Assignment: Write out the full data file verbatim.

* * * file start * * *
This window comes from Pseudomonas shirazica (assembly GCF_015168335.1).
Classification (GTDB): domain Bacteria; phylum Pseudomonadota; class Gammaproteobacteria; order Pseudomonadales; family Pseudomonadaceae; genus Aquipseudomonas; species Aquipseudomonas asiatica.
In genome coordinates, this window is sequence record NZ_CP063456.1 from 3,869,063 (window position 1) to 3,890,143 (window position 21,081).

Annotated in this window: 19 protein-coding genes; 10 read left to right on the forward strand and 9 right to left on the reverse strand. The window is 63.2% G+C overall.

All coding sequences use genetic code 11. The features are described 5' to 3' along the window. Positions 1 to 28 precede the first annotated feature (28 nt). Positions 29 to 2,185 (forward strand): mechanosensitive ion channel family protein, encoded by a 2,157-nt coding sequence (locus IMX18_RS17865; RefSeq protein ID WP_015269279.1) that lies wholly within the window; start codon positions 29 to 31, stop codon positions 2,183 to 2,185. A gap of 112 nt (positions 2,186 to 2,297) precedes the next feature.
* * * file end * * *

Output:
This window comes from Pseudomonas shirazica (assembly GCF_015168335.1).
Classification (GTDB): domain Bacteria; phylum Pseudomonadota; class Gammaproteobacteria; order Pseudomonadales; family Pseudomonadaceae; genus Aquipseudomonas; species Aquipseudomonas asiatica.
In genome coordinates, this window is sequence record NZ_CP063456.1 from 3,869,063 (window position 1) to 3,890,143 (window position 21,081).

Annotated in this window: 19 protein-coding genes; 10 read left to right on the forward strand and 9 right to left on the reverse strand. The window is 63.2% G+C overall.

All coding sequences use genetic code 11. The features are described 5' to 3' along the window. Positions 1 to 28 precede the first annotated feature (28 nt). Positions 29 to 2,185 (forward strand): mechanosensitive ion channel family protein, encoded by a 2,157-nt coding sequence (locus IMX18_RS17865; RefSeq protein ID WP_015269279.1) that lies wholly within the window; start codon positions 29 to 31, stop codon positions 2,183 to 2,185. A gap of 112 nt (positions 2,186 to 2,297) precedes the next feature.